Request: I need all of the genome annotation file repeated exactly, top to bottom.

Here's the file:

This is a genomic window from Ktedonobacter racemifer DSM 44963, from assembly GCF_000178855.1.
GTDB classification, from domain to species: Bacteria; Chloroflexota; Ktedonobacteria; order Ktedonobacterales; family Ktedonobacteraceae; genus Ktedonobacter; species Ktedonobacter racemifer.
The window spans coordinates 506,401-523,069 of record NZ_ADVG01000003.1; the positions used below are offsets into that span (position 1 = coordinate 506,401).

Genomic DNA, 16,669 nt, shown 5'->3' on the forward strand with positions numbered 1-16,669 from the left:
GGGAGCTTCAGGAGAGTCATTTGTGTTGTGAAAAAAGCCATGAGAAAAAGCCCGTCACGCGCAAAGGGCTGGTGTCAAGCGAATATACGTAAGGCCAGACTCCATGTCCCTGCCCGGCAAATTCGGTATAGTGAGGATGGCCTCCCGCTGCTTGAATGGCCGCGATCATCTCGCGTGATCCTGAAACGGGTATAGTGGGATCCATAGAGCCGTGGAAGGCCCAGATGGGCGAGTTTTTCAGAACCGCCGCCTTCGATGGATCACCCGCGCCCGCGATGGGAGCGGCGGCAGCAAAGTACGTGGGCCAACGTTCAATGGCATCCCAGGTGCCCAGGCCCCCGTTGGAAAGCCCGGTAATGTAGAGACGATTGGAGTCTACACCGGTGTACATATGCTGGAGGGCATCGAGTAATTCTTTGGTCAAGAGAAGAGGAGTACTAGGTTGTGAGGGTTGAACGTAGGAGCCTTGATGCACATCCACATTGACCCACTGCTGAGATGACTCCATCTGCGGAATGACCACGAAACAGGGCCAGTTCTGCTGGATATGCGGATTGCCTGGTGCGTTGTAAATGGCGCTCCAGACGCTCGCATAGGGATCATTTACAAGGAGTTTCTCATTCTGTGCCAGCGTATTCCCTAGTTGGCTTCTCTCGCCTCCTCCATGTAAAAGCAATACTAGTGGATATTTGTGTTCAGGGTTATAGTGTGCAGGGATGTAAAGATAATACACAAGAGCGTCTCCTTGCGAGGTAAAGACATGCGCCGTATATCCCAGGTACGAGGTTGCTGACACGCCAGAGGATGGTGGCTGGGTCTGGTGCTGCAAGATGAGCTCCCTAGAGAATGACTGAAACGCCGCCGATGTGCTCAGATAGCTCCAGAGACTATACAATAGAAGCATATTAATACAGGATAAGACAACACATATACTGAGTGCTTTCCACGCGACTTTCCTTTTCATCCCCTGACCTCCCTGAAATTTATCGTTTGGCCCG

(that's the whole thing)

This is a genomic window from Ktedonobacter racemifer DSM 44963, from assembly GCF_000178855.1.
GTDB classification, from domain to species: Bacteria; Chloroflexota; Ktedonobacteria; order Ktedonobacterales; family Ktedonobacteraceae; genus Ktedonobacter; species Ktedonobacter racemifer.
The window spans coordinates 506,401-523,069 of record NZ_ADVG01000003.1; the positions used below are offsets into that span (position 1 = coordinate 506,401).

Genomic DNA, 16,669 nt, shown 5'->3' on the forward strand with positions numbered 1-16,669 from the left:
GGGAGCTTCAGGAGAGTCATTTGTGTTGTGAAAAAAGCCATGAGAAAAAGCCCGTCACGCGCAAAGGGCTGGTGTCAAGCGAATATACGTAAGGCCAGACTCCATGTCCCTGCCCGGCAAATTCGGTATAGTGAGGATGGCCTCCCGCTGCTTGAATGGCCGCGATCATCTCGCGTGATCCTGAAACGGGTATAGTGGGATCCATAGAGCCGTGGAAGGCCCAGATGGGCGAGTTTTTCAGAACCGCCGCCTTCGATGGATCACCCGCGCCCGCGATGGGAGCGGCGGCAGCAAAGTACGTGGGCCAACGTTCAATGGCATCCCAGGTGCCCAGGCCCCCGTTGGAAAGCCCGGTAATGTAGAGACGATTGGAGTCTACACCGGTGTACATATGCTGGAGGGCATCGAGTAATTCTTTGGTCAAGAGAAGAGGAGTACTAGGTTGTGAGGGTTGAACGTAGGAGCCTTGATGCACATCCACATTGACCCACTGCTGAGATGACTCCATCTGCGGAATGACCACGAAACAGGGCCAGTTCTGCTGGATATGCGGATTGCCTGGTGCGTTGTAAATGGCGCTCCAGACGCTCGCATAGGGATCATTTACAAGGAGTTTCTCATTCTGTGCCAGCGTATTCCCTAGTTGGCTTCTCTCGCCTCCTCCATGTAAAAGCAATACTAGTGGATATTTGTGTTCAGGGTTATAGTGTGCAGGGATGTAAAGATAATACACAAGAGCGTCTCCTTGCGAGGTAAAGACATGCGCCGTATATCCCAGGTACGAGGTTGCTGACACGCCAGAGGATGGTGGCTGGGTCTGGTGCTGCAAGATGAGCTCCCTAGAGAATGACTGAAACGCCGCCGATGTGCTCAGATAGCTCCAGAGACTATACAATAGAAGCATATTAATACAGGATAAGACAACACATATACTGAGTGCTTTCCACGCGACTTTCCTTTTCATCCCCTGACCTCCCTGAAATTTATCGTTTGGCCCG